How To Stop Caring What Others Think

Let’s be honest, right from the start. Most of us are vain and ego-maniacal. We are concerned only with me, me, me, believing that the world - the entire universe - revolves around us, just as early humans believed the sun travelled around the Earth. They were wrong. And so are we.

It doesn’t make us bad people. It makes us human. We all do it. And it doesn’t mean that there aren’t people (family, friends) in our lives that we care about, or that care about us. It just means that we take centre stage. All the time. The tremendous downside to our faulty thinking is that we spend a great deal of time and energy worried about what other people think of us (after all, we’re the ones standing centre stage with a spotlight shining on us before our global audience). It keeps us up at night. Now, admittedly, this affects some of us more than others. But I’m going to let you in on a secret...

No one is spending much (if any) time worrying about us. We don’t have time to think about others that way. It’s so obvious and rational when you stop and think about it...if we are all self-involved and self-obsessed, who exactly are those people supposedly judging us? I mean, really, who are we to them?  

We’re all convinced that everyone we encounter is secretly judging and disapproving of us.

No one cares about you or your least not in the way we all think they do. But we’re all positive that everything we say, do, and believe is being scrutinized.

When we’re afraid that others might think we’re stupid, we tend to give off that vibe. If we’re scared of sounding foolish, we stumble on our words and can’t articulate our ideas. When we question whether to stand up for something, we worry whether it’s the right belief (what if others - gasp! - believe differently?).

We spend most of our day thinking about ourselves, not others. As does everyone else.

Once you disregard the non-existent threat of being judged by others, you have no reason to not stand up for what you believe in. None. And that makes you a better, stronger person. Period. Others might disagree, but they probably won’t be judging you about it. If anything, they might question their own opinions.’s always about “me”.

And, let’s be honest (once again...seeing a trend?). No matter how much you try and hide from judgment, or expressing a differing opinion, or confrontation, or looking silly, or appearing different in some way, you’re never going to appeal to everyone. So in order to avoid being negatively viewed, we spend an insane amount of time and effort trying to please everyone, to which Bill Cosby sums it up best:

            “I don’t know the key to success, but the key to failure is trying to please everybody.”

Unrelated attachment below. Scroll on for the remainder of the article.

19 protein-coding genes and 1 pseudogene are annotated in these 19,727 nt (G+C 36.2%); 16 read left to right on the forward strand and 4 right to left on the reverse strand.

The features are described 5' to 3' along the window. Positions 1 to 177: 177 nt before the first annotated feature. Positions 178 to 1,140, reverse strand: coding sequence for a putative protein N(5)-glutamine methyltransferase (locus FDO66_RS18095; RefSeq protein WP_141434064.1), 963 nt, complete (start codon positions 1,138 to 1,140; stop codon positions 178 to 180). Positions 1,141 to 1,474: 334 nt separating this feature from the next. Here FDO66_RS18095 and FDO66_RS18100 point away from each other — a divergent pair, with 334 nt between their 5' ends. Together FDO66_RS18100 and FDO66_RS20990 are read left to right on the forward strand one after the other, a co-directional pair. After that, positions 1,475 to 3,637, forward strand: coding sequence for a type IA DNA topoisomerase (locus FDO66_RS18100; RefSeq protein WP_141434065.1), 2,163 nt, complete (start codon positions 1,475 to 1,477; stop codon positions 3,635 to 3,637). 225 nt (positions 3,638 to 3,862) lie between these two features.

Thanks, Bill. You’re better off just being yourself. Let the chips fall where they may. You’re likely not going to get judged, and even if you do, it’s going to be fleeting...because we are all too busy thinking about ourselves.

People may disagree with our opinions. They might disapprove of our ideas. But so what? They’ve already moved on almost as fast as the disagreement occurred to them. Now, this doesn’t give you free range to be antagonistic. Only true to yourself. The only real danger is not being honest with ourselves. So speak up! Stand up! And be heard.

What, then, is the benefit of all this selfishness we exhibit? You’re free to be your true, authentic self.

As Yoda once said, “There is nothing to fear but fear itself.” At least I think it was may have been someone else, but the point still stands. When you know unequivocally that no one has time to waste on judging you, there is no reason to not do the things that scare you. And that, my friends, is the ultimate in liberation. 

So much of the fear in our daily lives comes from the fear of failing and looking foolish, or stupid, or ignorant, in front of others. Again, we know this just isn’t happening as much as we think it is, and even when it does happen, those negative thoughts and opinions are gone quickly.

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People are too concerned with what you think about them to give too much attention to your botched presentation, or whatever. And that’s a powerful gift to anyone that realizes it. We all have insecurities. In any situation that scares you or makes you nervous, imagine the worst case scenario, and then trust that it either won’t happen, or will literally last a nanosecond. And then do it despite your reservations.

Giving a speech? Asking out your new colleague? Doing karaoke at the restaurant? Speaking out against the racist or sexist joke someone just told? Yes. Do that. Anytime you’re afraid specifically of what someone else might think of you, remember that they don’t. And I mean that in a good way.

We spend our lives concerned about ourselves, but worried what others might think of us. It’s exhausting, and a waste of time. The only person who spends that much time thinking about you, is you.

Know that. Trust that. Stand up for what you believe in. Do the things that scare you for egotistical reasons. Sing. Dance. Speak up. Stand up. And be the best version of yourself as a result. No one will judge you...but everyone will notice.


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